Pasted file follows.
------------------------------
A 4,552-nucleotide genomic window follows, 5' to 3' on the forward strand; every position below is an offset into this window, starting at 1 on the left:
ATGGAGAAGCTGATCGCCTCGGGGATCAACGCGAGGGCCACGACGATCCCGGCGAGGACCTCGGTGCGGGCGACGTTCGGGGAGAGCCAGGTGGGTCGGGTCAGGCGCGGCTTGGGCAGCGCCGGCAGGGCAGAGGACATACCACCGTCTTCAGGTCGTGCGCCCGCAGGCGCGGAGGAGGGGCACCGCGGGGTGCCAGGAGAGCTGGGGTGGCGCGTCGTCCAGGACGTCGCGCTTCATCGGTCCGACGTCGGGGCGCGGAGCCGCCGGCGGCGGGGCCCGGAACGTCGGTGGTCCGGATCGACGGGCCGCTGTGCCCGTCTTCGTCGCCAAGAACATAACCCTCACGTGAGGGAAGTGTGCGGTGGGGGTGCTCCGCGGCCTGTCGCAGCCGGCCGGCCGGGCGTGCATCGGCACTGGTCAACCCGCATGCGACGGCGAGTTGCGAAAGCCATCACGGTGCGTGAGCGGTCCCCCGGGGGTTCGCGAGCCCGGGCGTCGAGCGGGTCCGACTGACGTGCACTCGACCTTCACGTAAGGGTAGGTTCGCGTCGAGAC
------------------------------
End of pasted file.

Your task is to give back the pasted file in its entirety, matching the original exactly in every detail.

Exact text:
A 4,552-nucleotide genomic window follows, 5' to 3' on the forward strand; every position below is an offset into this window, starting at 1 on the left:
ATGGAGAAGCTGATCGCCTCGGGGATCAACGCGAGGGCCACGACGATCCCGGCGAGGACCTCGGTGCGGGCGACGTTCGGGGAGAGCCAGGTGGGTCGGGTCAGGCGCGGCTTGGGCAGCGCCGGCAGGGCAGAGGACATACCACCGTCTTCAGGTCGTGCGCCCGCAGGCGCGGAGGAGGGGCACCGCGGGGTGCCAGGAGAGCTGGGGTGGCGCGTCGTCCAGGACGTCGCGCTTCATCGGTCCGACGTCGGGGCGCGGAGCCGCCGGCGGCGGGGCCCGGAACGTCGGTGGTCCGGATCGACGGGCCGCTGTGCCCGTCTTCGTCGCCAAGAACATAACCCTCACGTGAGGGAAGTGTGCGGTGGGGGTGCTCCGCGGCCTGTCGCAGCCGGCCGGCCGGGCGTGCATCGGCACTGGTCAACCCGCATGCGACGGCGAGTTGCGAAAGCCATCACGGTGCGTGAGCGGTCCCCCGGGGGTTCGCGAGCCCGGGCGTCGAGCGGGTCCGACTGACGTGCACTCGACCTTCACGTAAGGGTAGGTTCGCGTCGAGAC